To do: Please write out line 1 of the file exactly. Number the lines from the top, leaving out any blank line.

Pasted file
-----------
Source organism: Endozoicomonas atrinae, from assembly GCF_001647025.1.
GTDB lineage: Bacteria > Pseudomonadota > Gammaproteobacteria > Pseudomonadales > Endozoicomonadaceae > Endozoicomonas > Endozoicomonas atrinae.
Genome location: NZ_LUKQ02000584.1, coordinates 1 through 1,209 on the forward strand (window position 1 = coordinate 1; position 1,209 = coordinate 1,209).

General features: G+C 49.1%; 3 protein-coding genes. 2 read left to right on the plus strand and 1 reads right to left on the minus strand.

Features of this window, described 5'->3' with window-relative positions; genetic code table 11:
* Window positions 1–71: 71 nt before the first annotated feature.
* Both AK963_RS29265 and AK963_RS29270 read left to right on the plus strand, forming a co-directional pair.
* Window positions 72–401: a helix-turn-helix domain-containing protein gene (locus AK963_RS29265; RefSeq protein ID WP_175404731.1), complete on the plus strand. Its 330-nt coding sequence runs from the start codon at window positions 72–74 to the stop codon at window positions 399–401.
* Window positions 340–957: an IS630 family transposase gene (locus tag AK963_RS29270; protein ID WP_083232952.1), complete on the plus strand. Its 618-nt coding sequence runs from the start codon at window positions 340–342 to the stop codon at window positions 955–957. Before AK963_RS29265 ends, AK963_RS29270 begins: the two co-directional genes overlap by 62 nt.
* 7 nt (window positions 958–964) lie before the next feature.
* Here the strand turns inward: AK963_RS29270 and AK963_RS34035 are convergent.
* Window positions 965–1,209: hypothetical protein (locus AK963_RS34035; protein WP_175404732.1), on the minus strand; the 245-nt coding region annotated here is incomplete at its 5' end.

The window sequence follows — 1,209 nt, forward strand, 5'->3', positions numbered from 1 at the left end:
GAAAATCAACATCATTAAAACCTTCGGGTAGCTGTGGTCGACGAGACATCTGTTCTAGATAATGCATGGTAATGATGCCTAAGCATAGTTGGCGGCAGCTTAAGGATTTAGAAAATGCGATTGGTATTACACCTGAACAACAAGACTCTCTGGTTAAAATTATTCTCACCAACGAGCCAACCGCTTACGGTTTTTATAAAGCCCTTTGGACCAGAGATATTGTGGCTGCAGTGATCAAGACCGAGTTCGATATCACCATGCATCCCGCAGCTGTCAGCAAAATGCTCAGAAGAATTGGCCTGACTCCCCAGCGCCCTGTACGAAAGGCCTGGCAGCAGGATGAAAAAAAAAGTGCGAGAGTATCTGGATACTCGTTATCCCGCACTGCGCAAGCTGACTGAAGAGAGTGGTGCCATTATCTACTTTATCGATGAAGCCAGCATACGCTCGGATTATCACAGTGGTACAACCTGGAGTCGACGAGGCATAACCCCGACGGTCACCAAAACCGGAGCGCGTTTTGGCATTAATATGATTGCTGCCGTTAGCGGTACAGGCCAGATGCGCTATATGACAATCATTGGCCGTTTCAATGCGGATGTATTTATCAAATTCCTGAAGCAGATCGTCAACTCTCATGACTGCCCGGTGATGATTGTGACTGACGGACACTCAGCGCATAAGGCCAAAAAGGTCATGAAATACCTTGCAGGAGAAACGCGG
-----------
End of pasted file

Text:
Source organism: Endozoicomonas atrinae, from assembly GCF_001647025.1.